Two time Pulitzer Prize-winning historian Bernard Bailyn has distilled a lifetime of study into this brilliant illumination of the ideas and world of the Founding Fathers. In five succinct essays he reveals the origins, depth, and global impact of their extraordinary creativity.
The opening essay illuminates the central importance of America’s provincialism to the formation of a truly original political system. In the chapters following, he explores the ambiguities and achievements of Jefferson’s career, Benjamin Franklin’s changing image and supple diplomacy, the circumstances and impact of the Federalist Papers, and the continuing influence of American constitutional thought throughout the Atlantic world. To Begin the World Anew enlivens our appreciation of how America came to be and deepens our understanding of the men who created it.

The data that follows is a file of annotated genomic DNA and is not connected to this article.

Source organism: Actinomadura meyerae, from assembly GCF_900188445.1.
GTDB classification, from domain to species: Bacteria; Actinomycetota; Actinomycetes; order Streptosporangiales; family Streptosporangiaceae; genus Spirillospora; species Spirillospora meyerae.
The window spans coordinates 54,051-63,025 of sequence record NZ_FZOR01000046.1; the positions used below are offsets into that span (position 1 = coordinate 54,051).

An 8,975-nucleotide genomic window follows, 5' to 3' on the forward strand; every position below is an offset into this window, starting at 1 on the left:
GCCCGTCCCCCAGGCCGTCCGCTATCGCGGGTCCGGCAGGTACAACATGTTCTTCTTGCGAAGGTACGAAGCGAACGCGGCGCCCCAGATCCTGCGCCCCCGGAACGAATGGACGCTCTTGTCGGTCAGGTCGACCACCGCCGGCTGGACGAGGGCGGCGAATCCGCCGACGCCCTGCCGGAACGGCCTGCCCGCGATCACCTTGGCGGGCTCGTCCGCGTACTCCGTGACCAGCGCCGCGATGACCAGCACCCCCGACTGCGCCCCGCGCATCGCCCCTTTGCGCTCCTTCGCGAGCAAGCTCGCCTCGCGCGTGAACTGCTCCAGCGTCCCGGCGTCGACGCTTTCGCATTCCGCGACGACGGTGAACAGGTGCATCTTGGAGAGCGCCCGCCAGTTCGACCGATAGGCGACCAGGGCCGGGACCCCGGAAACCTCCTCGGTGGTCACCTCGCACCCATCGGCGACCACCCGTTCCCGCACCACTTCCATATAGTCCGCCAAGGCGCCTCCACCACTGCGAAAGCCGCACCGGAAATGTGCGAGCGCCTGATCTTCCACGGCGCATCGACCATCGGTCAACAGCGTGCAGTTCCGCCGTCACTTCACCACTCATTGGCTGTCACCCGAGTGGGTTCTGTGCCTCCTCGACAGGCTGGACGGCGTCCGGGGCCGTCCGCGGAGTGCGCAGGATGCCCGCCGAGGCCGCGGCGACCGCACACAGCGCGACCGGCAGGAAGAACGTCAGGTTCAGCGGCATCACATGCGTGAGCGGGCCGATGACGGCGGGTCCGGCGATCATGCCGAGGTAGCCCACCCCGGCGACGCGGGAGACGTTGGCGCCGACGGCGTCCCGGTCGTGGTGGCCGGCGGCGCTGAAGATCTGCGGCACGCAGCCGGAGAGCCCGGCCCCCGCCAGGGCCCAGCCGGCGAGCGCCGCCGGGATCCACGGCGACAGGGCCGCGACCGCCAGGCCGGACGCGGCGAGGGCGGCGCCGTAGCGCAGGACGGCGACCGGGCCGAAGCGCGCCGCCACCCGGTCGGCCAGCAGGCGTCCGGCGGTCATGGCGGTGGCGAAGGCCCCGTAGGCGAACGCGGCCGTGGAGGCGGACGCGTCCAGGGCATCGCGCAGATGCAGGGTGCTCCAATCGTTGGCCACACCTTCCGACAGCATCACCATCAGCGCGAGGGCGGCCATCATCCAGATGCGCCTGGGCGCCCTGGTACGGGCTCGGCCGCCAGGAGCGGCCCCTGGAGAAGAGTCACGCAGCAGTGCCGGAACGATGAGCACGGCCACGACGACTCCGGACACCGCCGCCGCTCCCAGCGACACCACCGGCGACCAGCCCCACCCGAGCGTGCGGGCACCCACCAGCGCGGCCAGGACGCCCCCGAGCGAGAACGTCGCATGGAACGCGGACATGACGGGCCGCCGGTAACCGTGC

While the five essays in this slim volume neither pack the stylistic wallop nor make the powerful contributions to knowledge of so many of the author's previous works, they are vintage Bailyn. The two-time Pulitzer-winning historian's focus is the creative imagination applied to statecraft. His subjects are the nation's founders, whom he believes to be idealists as much as realists. As usual, Bailyn's ebullient if nuanced admiration for the Framers carries the reader along. Characteristically, he emphasizes how the Framers' provincialism allowed them to spring free of European modes of thought to create something genuinely new. Bailyn (Voyagers to the West, etc.) brilliantly uses pictures to reveal the different aspirations and bearing of the British and founding gentry. A superb chapter also uses iconography to demonstrate how Benjamin Franklin took an active hand in fashioning and altering his own likeness in paintings and medals and then used them to create crucial sympathy in France for the American cause. Of all the "tempered idealists" he deals with, none tangles Bailyn up, as he does just about everyone else, like Thomas Jefferson. But essays on the Federalist Papers and the complex, paradoxical, ever-changing reception of American constitutionalism abroad rescue the work from momentary confusion. One comes away with a rounded appreciation of the founders' limitations, failures and moral failings as well as their extraordinary achievements. 65 b&w, 4 pages color illus. (Jan. 15) Forecast: Can Bailyn sell as well as Joseph Ellis on the founders? Perhaps two Pulitzers, a colorful, inviting cover and a text filled with visuals will help him break out saleswise. Copyright 2002 Cahners Business Information.